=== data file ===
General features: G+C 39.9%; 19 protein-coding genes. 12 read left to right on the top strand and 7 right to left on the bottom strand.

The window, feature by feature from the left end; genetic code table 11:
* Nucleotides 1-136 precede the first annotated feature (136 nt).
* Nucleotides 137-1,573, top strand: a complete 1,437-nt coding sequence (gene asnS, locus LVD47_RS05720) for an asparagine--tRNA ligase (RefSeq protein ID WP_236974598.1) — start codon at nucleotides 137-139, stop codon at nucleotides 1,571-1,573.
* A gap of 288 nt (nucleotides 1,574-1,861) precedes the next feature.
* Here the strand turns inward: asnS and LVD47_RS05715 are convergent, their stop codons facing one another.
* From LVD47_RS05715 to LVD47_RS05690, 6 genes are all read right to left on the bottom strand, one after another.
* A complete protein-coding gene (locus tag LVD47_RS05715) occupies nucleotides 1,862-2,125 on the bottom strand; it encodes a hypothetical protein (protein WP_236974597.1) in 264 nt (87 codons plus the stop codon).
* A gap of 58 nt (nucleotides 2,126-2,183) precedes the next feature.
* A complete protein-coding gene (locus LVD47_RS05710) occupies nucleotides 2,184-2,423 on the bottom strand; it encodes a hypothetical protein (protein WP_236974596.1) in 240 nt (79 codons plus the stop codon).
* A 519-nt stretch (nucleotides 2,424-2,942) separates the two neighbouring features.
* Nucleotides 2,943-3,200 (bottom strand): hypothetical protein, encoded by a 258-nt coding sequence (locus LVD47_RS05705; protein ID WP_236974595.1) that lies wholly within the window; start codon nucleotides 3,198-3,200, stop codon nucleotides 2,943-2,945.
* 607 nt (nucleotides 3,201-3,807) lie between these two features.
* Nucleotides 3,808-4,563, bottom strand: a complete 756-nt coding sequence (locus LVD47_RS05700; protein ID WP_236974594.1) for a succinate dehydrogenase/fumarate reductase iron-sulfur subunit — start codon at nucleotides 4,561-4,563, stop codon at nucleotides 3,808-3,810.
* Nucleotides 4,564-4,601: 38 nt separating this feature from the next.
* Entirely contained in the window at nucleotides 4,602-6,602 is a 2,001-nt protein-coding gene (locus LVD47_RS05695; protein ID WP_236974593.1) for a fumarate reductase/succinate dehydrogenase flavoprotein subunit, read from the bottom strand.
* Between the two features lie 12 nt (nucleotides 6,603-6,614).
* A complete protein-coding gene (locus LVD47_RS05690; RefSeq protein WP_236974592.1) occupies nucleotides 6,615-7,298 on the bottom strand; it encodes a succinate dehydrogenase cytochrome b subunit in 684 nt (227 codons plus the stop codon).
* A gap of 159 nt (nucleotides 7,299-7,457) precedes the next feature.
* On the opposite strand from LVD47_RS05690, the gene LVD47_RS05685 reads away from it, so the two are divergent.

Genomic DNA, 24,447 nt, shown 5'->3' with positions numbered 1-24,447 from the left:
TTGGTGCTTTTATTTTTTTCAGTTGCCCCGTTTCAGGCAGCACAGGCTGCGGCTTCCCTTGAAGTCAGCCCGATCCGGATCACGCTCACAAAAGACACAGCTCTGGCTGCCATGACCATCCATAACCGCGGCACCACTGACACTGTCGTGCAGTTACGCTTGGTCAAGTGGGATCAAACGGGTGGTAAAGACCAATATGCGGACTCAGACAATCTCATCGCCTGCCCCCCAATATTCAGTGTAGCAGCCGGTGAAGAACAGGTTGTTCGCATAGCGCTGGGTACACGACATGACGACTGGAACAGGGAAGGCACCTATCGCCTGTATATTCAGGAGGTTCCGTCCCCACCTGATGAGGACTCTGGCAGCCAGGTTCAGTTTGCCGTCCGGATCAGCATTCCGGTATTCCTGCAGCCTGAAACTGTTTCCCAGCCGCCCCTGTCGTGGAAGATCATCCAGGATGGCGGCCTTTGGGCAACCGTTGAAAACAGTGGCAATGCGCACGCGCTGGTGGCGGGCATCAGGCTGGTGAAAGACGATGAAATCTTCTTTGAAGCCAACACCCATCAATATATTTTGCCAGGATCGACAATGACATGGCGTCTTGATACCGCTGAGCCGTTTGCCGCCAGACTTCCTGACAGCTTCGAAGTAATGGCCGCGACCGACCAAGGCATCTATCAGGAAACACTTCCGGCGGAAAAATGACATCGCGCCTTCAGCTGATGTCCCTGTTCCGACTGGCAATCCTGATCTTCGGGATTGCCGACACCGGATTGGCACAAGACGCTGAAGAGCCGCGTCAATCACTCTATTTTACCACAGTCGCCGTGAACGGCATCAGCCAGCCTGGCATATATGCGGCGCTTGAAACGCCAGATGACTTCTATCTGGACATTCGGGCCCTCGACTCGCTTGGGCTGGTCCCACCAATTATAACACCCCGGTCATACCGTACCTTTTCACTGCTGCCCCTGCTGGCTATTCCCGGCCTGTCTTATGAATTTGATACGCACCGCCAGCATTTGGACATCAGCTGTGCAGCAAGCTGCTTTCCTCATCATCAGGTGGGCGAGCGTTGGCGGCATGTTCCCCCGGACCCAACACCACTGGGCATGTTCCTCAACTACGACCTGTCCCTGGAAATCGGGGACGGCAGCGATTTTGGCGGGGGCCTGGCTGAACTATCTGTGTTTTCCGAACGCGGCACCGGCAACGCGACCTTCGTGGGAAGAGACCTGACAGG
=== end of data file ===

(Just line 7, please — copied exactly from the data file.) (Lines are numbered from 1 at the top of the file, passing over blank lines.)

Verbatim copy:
* From LVD47_RS05715 to LVD47_RS05690, 6 genes are all read right to left on the bottom strand, one after another.